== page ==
Grove’s achievements are all the more remarkable when it is borne in mind that he was strictly neither a scholar, a linguist nor a musician. These limitations he was never afraid to acknowledge (see, for example, the preface to his book on Beethoven’s symphonies), and he freely availed himself of the best expert aid to supplement his own shortcomings. As one of his pupils (probably Charles Wood) said of him: ‘He taught one to think of him as pre-eminently an amateur, and I am inclined to think that this pre-eminence, together with his human kindness, formed his best qualification for a great professional post’. Though he was ‘no executant’, he never missed any opportunity of hearing good music; his memory was retentive, and he could find his way well enough about the full score of a work with which he was familiar. As a critic he was hampered by his temperament; he hated comparisons, ‘would rather love than condemn any day in the week’, and was little concerned with niceties of technique in performance. But as a musicologist he was in a class of his own. His interests, particularly towards the end of his life, were confined to the period after Bach and he regarded the music of Purcell as ‘curious’, but in his research into Mendelssohn, Schubert and Beethoven he examined details that previous scholars would have ignored, and he set new standards in meticulous analysis.

Grove was in nearly every way a typical ‘great Victorian’, with a zest for self-education, a conviction that the achievements of the 19th century could hardly be surpassed, a belief that most objectives were attainable through hard work, a high sense of morality that caused him great personal problems, and a desire for respectability. In addition to the distinctions and honours already mentioned, he received a CB in 1894, the Duke of Coburg decorated him with the Cross of the Order of Merit, and the University of Glasgow conferred on him the honorary degree of LLD. On his retirement his pupils of the RCM presented him with a bust of himself by Alfred Gilbert, which he subsequently gave to the college, and the teaching staff presented him with his portrait by Charles Furse. Other portraits of him were painted by Henry Philips, H.A. Olivier and Felix Moscheles. A George Grove Memorial Scholarship was founded at the RCM.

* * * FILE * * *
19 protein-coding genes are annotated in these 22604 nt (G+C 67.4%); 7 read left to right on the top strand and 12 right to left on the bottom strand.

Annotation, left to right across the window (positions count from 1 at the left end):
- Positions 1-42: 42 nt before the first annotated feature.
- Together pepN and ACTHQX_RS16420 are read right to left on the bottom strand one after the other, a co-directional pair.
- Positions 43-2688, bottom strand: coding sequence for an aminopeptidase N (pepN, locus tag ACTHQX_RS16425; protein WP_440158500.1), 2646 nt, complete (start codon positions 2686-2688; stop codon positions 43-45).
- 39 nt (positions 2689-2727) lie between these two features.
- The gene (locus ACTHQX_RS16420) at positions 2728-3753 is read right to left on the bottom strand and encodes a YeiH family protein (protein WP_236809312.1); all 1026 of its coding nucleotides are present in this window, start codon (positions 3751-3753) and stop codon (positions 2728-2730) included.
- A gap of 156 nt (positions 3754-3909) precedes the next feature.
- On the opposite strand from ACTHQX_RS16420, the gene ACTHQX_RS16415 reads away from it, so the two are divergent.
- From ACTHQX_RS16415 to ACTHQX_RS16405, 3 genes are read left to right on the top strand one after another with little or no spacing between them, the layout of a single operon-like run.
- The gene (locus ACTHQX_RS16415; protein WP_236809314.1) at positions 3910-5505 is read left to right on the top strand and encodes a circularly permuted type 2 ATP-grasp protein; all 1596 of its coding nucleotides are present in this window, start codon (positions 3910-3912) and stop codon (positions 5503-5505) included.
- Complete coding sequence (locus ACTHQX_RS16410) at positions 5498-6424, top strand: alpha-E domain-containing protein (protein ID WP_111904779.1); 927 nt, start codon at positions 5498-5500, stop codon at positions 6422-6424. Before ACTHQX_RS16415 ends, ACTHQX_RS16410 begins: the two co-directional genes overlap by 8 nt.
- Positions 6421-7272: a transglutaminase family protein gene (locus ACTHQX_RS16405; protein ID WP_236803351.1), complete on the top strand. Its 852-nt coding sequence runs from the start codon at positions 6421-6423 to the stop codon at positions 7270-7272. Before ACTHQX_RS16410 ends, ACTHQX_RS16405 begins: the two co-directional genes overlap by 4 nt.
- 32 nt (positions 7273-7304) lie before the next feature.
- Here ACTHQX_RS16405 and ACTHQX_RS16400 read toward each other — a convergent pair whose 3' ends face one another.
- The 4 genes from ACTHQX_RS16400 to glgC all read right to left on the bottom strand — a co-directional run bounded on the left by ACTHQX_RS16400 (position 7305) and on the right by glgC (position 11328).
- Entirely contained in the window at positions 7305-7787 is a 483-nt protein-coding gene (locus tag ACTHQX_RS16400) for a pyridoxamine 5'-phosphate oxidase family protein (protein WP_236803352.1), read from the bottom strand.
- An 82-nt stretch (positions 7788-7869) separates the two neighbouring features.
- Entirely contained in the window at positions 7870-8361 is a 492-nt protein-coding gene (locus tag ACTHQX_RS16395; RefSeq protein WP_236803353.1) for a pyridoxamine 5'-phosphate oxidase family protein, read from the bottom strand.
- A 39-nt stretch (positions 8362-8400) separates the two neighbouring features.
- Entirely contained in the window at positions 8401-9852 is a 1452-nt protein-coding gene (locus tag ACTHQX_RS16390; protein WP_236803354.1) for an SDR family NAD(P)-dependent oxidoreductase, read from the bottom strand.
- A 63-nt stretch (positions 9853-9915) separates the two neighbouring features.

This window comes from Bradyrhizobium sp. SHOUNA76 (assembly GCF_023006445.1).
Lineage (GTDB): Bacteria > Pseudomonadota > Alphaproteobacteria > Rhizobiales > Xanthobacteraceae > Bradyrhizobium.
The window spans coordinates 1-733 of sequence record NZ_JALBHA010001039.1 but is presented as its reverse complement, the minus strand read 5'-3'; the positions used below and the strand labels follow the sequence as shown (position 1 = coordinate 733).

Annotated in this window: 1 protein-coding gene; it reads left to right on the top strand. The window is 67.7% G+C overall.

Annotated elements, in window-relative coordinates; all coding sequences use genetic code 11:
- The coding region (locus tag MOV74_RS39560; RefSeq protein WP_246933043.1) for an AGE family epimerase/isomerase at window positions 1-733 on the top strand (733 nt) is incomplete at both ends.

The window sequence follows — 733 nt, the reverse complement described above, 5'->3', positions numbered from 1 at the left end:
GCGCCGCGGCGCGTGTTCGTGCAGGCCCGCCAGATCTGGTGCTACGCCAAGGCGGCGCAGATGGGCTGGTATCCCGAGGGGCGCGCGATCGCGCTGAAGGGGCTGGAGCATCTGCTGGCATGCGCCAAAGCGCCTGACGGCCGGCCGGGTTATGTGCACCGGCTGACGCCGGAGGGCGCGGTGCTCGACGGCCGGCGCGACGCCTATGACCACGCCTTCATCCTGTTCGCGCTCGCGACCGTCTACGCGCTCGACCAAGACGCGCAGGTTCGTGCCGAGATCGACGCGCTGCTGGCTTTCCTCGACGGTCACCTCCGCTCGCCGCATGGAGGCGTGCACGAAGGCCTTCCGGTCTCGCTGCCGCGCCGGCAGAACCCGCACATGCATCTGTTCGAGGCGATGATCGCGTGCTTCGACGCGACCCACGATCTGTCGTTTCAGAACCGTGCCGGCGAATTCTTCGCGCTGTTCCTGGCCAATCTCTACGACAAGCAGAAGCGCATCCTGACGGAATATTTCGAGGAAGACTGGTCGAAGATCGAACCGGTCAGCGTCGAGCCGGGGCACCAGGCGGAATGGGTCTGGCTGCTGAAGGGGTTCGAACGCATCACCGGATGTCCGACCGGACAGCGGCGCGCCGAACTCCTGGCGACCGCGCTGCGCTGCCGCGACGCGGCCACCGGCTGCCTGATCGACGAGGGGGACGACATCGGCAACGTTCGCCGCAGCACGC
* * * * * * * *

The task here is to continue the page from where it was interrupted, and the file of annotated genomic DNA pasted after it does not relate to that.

• The Fine Arts: their Nature and Relations (London, 1853) [trans. of F.P.G. Guizot: Etudes sur les beaux arts en général, Paris, 1852]
  • Appx to The Life of Franz Schubert (London, 1869) [trans. of H. Kreissle von Hellborn: Franz Schubert, Vienna, 1865]
  • ed.: A Dictionary of Music and Musicians (London, 1879–89) [incl. many articles by Grove; ‘Beethoven, Ludwig van’, ‘Mendelssohn’ and ‘Schubert, Franz Peter’ repr. in Beethoven, Schubert, Mendelssohn, ed. E. Blom (London, 1951)]
  • ‘History of a Phrase’, Musical World, 65 (1887) [in 20 pts]
  • Beethoven and his Nine Symphonies (London, 1896, 3/1898/R)
  • Prefaces to numerous books, incl. S. Hensel: The Mendelssohn Family (Eng. trans., London, 1881, and New York, 1882/R); O. Jahn: The Life of Mozart (Eng. trans., London, 1882); W.S. Rockstro: The Life of George Frederick Handel (London, 1883); [J. Bennett:] A Short History of Cheap Music (London, 1887); A. Fay: Music – Study in Germany (London, 1888); The Early Letters of Schumann (Eng. trans., London, 1888); F.G. Edwards: The History of Mendelssohn’s Oratorio ‘Elijah’ (London, 1896/R)


  • G.B. Shaw: ‘Sir George Grove’, Saturday Review (14 Nov 1896); repr. in G.B. Shaw: Our Theatres in the Nineties, ii (London, 1932), 242
  • F.G. Edwards: ‘Sir George Grove, C.B.’, MT, 38 (1897), 657–64
  • Obituary, The Engineer (1900), June, 567
  • Obituary, F.G. Edwards, MT, 41 (1900), 459–61
  • C.L. Graves: The Life and Letters of Sir George Grove, C.B. (London, 1903/R)
  • C.V. Stanford: Pages from an Unwritten Diary (London, 1914), 219
  • W.H.G. Flood: ‘Sir George Grove: a Centenary Appreciation’, MT, 61 (1920), 603
  • C.L. Graves: ‘George Grove: a Centenary Study’, ML, 1 (1920), 330–33
  • C.V. Stanford: Interludes: Records and Reflections (London, 1922)
  • D.F. Tovey and G. Parratt: Walter Parratt, Master of the Music (London, 1941)
  • P.M. Young: George Grove 1820–1900 (London, 1980)
  • H.C. Colles and J. Cruft: The Royal College of Music: a Centenary Record, 1883–1983 (London, 1982)
  • A. Parry: ‘The Grove Years, 1868–1883: a “New Look” for Macmillan’s Magazine?’, Victorian Periodicals Review, 19 (1986), 149–57